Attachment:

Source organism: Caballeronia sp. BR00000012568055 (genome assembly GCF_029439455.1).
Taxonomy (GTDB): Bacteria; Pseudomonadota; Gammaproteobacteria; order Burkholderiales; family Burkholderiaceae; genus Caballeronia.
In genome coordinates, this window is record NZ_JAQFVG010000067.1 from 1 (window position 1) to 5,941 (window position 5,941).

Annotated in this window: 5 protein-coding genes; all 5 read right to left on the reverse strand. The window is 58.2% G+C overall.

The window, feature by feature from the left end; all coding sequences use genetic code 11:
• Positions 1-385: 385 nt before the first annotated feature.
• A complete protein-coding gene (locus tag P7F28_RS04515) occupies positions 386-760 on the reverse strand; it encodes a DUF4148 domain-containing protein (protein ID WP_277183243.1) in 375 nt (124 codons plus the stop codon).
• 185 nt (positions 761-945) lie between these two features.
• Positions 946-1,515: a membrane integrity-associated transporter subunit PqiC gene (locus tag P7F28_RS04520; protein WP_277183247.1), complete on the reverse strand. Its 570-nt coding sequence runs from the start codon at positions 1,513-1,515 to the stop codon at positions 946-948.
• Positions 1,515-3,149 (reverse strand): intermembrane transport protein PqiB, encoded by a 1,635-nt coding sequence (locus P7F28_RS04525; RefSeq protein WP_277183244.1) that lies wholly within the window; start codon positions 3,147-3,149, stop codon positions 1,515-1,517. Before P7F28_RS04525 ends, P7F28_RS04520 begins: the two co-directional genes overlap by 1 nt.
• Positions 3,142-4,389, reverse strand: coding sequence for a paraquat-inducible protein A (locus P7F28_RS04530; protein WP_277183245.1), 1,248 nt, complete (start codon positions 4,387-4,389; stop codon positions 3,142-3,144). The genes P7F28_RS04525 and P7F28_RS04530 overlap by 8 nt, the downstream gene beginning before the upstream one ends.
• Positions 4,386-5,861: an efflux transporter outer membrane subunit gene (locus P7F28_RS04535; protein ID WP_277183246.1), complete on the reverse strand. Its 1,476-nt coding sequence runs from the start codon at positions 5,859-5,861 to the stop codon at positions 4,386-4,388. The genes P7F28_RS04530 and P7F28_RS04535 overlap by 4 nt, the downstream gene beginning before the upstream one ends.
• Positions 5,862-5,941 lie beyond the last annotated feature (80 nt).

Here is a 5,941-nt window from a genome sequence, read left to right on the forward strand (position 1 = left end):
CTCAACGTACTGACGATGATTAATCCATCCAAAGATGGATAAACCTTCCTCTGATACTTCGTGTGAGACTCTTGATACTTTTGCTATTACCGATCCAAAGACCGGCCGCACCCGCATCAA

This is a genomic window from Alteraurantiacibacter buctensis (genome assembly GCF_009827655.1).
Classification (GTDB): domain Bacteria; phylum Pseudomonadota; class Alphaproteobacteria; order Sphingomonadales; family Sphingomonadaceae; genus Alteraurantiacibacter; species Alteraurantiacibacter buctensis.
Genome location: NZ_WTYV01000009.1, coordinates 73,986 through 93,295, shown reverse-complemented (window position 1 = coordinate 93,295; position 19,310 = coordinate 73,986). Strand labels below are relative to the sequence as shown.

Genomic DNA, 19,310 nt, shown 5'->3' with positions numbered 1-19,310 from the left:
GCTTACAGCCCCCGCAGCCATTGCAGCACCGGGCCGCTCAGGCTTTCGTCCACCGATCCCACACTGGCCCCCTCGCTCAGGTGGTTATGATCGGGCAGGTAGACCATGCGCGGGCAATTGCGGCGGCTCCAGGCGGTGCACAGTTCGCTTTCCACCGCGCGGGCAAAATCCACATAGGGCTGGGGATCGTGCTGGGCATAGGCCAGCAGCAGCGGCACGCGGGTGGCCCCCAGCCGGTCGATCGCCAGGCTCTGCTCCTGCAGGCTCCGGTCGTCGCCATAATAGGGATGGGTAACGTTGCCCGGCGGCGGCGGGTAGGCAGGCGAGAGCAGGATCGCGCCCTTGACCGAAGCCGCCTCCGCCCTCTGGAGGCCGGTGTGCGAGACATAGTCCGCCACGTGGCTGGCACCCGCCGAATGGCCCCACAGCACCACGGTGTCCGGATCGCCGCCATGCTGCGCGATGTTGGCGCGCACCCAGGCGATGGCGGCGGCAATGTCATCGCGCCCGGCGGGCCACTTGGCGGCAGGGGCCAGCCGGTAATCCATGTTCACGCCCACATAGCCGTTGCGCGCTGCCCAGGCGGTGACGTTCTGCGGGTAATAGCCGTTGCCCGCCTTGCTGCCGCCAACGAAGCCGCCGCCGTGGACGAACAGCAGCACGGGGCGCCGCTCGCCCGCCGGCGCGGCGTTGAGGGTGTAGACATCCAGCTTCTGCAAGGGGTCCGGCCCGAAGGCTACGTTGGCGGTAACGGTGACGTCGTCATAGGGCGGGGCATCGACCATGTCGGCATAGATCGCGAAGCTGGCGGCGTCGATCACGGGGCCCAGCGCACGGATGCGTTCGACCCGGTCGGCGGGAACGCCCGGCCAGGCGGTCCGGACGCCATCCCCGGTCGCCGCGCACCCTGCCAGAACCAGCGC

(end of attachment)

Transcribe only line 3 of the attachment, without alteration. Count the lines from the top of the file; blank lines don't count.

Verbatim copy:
In genome coordinates, this window is record NZ_JAQFVG010000067.1 from 1 (window position 1) to 5,941 (window position 5,941).